The government argues that the omitted details of Estelle's involvement in the investigation of Ailemen were immaterial to the issuing judge's finding of necessity. Even if the government had included the alleged omissions, the government contends that the wiretap still would have been necessary to identify all of the defendant's co-conspirators, the entire scope of the conspiracy and all methods of transporting drugs. Obj at 91. Specifically, the government contends that the magistrate engaged in impermissible second-guessing of investigative activities when he considered the possibility of Estelle traveling with Ailemen to New York because Estelle believed that the trip would not be fruitful and might be dangerous based on his years of investigative experience. Obj at 71 and 74.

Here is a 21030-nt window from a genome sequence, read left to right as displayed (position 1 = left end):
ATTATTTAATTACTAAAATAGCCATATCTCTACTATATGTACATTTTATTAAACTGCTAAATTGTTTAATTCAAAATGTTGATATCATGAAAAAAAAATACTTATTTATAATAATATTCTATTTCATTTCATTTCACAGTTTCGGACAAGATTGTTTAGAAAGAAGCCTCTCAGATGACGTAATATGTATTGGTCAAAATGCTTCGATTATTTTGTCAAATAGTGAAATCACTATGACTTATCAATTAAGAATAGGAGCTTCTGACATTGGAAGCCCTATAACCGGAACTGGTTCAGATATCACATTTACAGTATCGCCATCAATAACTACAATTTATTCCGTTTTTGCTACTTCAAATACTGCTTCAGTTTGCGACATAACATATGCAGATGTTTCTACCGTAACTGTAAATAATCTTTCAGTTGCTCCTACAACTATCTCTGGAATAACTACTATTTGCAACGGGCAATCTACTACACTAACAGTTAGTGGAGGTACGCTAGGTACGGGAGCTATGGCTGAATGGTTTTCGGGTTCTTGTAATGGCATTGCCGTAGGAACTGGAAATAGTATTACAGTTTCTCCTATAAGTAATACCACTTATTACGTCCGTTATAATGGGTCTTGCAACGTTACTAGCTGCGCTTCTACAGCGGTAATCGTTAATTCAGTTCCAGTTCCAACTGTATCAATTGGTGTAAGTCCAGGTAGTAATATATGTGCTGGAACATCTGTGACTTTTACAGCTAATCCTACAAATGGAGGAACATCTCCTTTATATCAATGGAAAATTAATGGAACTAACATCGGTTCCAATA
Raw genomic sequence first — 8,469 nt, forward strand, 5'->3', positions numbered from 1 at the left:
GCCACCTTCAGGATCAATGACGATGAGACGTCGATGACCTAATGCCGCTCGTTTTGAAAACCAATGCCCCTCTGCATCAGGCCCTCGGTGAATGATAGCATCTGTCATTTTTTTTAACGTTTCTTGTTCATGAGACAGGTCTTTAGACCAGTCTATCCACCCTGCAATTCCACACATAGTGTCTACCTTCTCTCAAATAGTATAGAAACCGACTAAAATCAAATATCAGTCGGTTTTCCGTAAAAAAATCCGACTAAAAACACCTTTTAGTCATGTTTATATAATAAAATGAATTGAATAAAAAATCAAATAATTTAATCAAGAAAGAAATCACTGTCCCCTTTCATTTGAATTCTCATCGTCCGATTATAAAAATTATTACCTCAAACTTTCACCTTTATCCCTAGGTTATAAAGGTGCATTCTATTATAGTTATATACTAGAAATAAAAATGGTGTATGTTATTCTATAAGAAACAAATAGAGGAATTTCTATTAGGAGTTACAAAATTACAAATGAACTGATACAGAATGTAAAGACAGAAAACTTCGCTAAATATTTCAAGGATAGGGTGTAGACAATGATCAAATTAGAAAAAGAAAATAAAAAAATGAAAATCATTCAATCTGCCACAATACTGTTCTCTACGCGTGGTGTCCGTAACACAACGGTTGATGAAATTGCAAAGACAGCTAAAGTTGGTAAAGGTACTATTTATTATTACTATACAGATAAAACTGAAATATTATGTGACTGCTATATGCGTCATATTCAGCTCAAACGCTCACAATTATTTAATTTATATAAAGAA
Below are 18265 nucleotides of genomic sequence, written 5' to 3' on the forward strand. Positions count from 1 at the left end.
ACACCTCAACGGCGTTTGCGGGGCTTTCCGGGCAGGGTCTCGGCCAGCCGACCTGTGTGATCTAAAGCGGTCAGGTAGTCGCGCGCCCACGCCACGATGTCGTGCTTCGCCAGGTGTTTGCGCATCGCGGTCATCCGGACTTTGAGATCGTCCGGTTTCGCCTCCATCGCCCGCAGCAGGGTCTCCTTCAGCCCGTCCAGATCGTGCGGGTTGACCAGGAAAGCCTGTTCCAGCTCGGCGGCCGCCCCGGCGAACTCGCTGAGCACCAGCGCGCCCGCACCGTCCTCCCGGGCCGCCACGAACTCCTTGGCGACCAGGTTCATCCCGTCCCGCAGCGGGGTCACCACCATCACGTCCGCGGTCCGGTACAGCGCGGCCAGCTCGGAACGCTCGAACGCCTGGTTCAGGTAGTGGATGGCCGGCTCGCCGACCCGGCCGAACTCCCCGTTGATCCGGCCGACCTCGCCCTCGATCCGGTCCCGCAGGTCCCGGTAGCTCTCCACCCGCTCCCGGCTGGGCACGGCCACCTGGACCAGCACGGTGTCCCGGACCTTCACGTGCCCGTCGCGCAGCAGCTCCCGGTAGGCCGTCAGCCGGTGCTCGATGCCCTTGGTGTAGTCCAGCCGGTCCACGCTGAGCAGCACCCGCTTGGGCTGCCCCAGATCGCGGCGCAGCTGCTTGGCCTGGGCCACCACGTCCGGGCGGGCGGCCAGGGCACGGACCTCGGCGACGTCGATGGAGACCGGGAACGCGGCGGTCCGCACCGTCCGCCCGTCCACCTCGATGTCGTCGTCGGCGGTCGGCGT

The government's criticisms of the magistrate are misplaced. In United States v Spagnuolo, 549 F.2d 705 (9th Cir 1977), the Ninth Circuit discussed the role that an agent's law enforcement experience should play in his obligation to reveal facts pertaining to the exhaustion of traditional investigative tactics to the issuing judge. The Ninth Circuit declared that the affidavit's description of the investigative tactics that have been tried must be "sufficient to enable the district judge to determine, independently of an agent's assertions with respect to his or her other agents' experiences, that ordinary investigative techniques very likely will not succeed or that their use will imperil life or in some other specific way be too dangerous." Id at 710 (emphasis added). The court went on:


To delay the wiretap order while ordinary techniques are employed or to undertake to educate a district judge to enable him to appreciate their level of experience no doubt appears to such agents as a waste of time and resources. Their perception may be accurate, but Congress has deprived it of decisive influence. The particularized showing here described is necessary. The district judge, not the agents, must determine whether the command of Congress has been obeyed.